As for websites like The Review Board, "there are still umpteen websites out there that we haven't gotten to yet," said Sheriff Urquhart, promising that they would eventually go after these sites, too. 

Many independent sex workers showed up to last week's press conference and took to Twitter to complain about the shutdown of TRB, which they say enabled them to meet and screen clients more easily than they would on the streets or other venues, as well as share information with one another about bad or dangerous clients. Shutting down the site because a small portion of the women advertising there may have been trafficked is both unfair and unlikely to make anyone safer, they insisted. But officials scoffed at these assertions, stating that prostitution was still illegal in King County and, as such, everyone involved with the site was participating in crime.  

While law enforcement certainly views The Review Board, and other sites like it, as nothing more than a conduit for illegal activity, most of what went on there could be characteried as speech: men trading reviews and comments with one another about women engaged in both prostitution and legal forms of sex work; women trading tips about how other women could protect themselves, etc. There are certainly potential First Amendment concerns at play here.

In a recent case involving classified-ad site Backpage.com—another venue that facilitates sex work and is accused by law enforcement of perpetuating sex trafficking—7th Circuit Court of Appeals Judge Richard Posner ruled against Illinois Sheriff Tom Dart, who had been pressuring credit card companies to stop doing business with Backpage. By "using the power of his office to threaten legal sanctions against the credit-card companies for facilitating future speech," wrote Posner, the sheriff was "violating the First Amendment unless there is no constitutionally protected speech in the ads on Backpage's website—and no one is claiming that." However, Backpage publishes classified ads in many categories, making it less easy to portray as merely a venue for illegal activity and non-protected speech.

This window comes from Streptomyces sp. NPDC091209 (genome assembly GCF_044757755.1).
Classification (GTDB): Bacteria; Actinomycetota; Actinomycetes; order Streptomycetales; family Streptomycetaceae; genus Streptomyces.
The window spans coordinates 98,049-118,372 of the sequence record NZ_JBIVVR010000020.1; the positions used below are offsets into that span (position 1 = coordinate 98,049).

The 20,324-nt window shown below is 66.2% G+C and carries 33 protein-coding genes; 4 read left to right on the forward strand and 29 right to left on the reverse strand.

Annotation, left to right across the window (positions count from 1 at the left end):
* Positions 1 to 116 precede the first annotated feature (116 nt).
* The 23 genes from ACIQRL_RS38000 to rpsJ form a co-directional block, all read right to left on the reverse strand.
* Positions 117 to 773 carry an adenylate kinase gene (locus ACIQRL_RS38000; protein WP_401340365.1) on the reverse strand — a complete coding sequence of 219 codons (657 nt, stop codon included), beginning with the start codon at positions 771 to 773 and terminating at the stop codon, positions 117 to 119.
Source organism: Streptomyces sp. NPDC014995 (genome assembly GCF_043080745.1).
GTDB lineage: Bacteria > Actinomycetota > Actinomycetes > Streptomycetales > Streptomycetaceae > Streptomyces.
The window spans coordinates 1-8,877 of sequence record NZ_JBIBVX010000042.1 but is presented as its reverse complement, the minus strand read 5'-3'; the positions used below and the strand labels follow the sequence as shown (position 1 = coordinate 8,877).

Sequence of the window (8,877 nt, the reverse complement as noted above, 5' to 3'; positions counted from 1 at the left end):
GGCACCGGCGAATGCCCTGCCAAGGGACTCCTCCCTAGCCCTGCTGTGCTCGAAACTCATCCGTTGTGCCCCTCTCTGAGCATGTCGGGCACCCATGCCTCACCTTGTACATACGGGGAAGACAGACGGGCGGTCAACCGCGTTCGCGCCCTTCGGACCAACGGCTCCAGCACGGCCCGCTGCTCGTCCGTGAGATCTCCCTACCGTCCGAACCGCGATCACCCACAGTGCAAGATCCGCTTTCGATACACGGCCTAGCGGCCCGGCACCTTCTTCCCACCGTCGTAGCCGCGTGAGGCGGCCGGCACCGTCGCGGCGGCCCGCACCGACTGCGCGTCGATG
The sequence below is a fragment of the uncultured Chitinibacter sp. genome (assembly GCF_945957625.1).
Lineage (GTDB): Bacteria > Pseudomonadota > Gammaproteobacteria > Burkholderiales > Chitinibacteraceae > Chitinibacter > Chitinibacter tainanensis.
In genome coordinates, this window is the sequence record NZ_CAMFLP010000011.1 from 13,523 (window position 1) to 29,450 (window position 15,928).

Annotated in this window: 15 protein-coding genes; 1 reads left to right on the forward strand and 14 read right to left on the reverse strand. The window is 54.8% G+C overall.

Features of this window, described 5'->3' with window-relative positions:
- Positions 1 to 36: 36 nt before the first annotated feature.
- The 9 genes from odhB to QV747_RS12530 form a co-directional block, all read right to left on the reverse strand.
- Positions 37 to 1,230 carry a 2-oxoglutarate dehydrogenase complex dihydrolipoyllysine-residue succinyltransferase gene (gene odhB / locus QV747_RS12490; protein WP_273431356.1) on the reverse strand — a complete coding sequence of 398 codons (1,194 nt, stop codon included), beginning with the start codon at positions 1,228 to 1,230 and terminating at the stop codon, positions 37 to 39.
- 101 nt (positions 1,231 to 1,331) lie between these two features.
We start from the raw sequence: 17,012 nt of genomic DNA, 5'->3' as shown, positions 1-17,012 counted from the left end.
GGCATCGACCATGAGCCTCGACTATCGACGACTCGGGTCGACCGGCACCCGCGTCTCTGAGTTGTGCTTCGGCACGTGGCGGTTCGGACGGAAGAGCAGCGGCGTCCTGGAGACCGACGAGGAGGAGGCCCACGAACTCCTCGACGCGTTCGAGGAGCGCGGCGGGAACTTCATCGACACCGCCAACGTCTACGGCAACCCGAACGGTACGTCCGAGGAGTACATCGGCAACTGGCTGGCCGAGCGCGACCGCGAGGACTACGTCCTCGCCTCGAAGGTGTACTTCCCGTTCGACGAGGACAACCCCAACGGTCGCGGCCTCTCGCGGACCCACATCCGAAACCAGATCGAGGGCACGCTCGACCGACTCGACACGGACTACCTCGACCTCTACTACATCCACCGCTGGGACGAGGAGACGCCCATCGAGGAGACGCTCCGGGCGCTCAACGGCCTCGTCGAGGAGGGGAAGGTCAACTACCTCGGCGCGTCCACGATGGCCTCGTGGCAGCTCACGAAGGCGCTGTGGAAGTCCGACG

The 12 South Korean women in law-enforcement custody will be offered an unspecified form of "help," officials said at the press conference. They may be able to avoid deportation by applying for special victims' visas if they were subject to human trafficking. 

NEXT: Watch Jacob Sullum Discuss Mandatory Minimums and the Oregon Standoff on Ron Paul's Show

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  1. Let’s be clear, these women aren’t “victims of sex trafficking.” They’re illegal immigrants and visa abusers coming here to take jobs away from hardworking Americans. This is why we need Trump, to make American sex work great again.

    1. Doing work that Americans aren’t willing to do.

    2. We need to bring these jobs back from their offshore locations in the Caribbean.

      /Bill Clinton (secret chair, Trump for President).

      1. But how else are you gonna rack up frequent flier miles, Bill?

  2. War On Women!!!